Much of the discussion about American economic recovery and growth in 2012 focused on the usual suspects: regions on the Pacific and Atlantic coasts and on the shores of the Great Lakes. But the best recent economic record, as well as the best prospects for future prosperity, are to be found elsewhere in the United States.
We have identified four regions of the country that we call "growth corridors." What they lack in media attention they make up for in past performance and likely future success. Over the past decade-and, in some cases, far longer-these regions have created more jobs and gained more population than their counterparts along the ocean coasts or along the Great Lakes.
The four growth corridors are:
1. The Great Plains region, made up of Montana, Wyoming, Colorado, New Mexico, Texas, Oklahoma, Kansas, Nebraska, and the Dakotas
2. The "Third Coast" stretch of counties whose shores abut the Gulf of Mexico and which range through Texas, Louisiana, Mississippi, and Florida
3. The "Intermountain West," consisting of counties in the north of New Mexico and Arizona, parts of eastern California and western regions of Montana, Wyoming, and Colorado, as well as the non-coastal eastern regions of Oregon and Washington and all of Idaho, Utah, and Nevada
4. The "Southeast Manufacturing Belt" of counties in eastern Arkansas, all of Tennessee, and large swaths of Kentucky, the Carolinas, Georgia, Alabama, Mississippi, and southwestern Virginia
These regions have different histories and different trajectories into the future, but they share certain key drivers of economic growth: lower costs (particularly for housing); better business climates; and population growth. Some have benefited from the strong global market for commodities, particularly food, natural gas, and oil. Others are expanding because of a resurgence in manufacturing in the United States.
In this report, we describe the growth corridors in some detail and explore what their success means for the country as a whole. Part 1 describes what the corridors are, in terms of geography, population, and history. Part 2 explains why they are succeeding while America's traditional economic powerhouses are growing at relatively anemic rates. Part 3 explains how the growth corridors are advancing, noting the key industries in each. Part 4 considers the contrast between the growth corridors and the rest of the nation and explains why the growth-corridor mix of culture and policies is crucial to the future success of the United States.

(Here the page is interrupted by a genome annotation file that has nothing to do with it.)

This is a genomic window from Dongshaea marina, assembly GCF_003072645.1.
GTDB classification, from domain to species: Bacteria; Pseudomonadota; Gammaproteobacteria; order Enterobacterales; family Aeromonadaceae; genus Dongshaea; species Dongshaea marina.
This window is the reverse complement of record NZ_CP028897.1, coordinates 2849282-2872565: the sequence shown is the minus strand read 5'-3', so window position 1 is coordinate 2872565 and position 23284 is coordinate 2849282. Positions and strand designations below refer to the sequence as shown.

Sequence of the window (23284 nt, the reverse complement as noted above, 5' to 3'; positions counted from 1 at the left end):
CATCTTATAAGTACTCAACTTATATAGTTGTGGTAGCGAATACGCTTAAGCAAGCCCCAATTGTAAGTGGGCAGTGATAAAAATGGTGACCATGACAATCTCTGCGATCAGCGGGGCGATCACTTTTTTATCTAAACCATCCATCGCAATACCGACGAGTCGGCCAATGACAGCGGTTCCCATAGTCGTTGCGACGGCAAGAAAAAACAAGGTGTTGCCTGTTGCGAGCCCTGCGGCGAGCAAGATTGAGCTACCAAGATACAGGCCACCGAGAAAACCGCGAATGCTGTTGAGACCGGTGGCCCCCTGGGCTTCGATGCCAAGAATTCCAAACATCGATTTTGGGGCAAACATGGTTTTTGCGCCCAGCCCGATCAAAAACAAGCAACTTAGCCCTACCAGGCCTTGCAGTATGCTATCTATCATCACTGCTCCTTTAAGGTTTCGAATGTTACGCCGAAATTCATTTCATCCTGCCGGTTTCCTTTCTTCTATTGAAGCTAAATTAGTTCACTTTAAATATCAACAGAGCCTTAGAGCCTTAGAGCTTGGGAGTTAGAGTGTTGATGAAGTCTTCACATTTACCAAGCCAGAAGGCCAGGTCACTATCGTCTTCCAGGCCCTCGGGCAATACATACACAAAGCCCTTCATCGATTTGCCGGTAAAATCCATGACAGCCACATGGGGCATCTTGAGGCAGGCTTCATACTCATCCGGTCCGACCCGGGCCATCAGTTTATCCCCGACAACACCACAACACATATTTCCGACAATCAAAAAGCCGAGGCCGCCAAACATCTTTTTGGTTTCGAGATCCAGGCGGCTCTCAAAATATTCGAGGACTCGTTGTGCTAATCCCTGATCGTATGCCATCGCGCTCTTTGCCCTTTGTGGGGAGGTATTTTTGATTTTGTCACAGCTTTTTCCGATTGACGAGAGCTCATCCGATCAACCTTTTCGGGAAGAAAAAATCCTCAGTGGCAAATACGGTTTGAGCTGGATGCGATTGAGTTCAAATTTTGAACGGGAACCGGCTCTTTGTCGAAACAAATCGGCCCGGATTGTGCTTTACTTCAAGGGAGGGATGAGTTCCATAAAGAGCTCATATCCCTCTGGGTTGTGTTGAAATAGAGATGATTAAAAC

To be sure, New York, Los Angeles, the San Francisco Bay Area, and Chicago will remain the country's leading metropolitan agglomerations for the foreseeable future. But an important urban story of the coming decades will be the emergence of interior metropolitan areas such as Houston, Dallas–Fort Worth, Tampa, Oklahoma City, and Omaha. On a smaller scale, fast-growing Lafayette (Louisiana), Baton Rouge, Midland (Texas), Sioux Falls (South Dakota), Fargo, and a host of other smaller cities will continue to expand. We may also witness the resurgence of New Orleans as a leading cultural and business center for the south and the Gulf Coast.
This ascendancy of the growth corridors follows one of the great principles of American history. The "most important effect of the frontier," as Frederick Jackson Turner noted, was how it promoted democracy by spreading opportunity.1 The expanding frontier-then rural, now metropolitan-reinforces the fundamental individualism at the core of American culture.
Equally important, the corridors reveal the most immediate way to propel a broad growth trajectory for the entire United States. By restoring a strong growth path, as well as the optimism that accompanies it, the corridors could help bring about a resurgence whose benefits will extend far beyond their boundaries to touch the entire nation.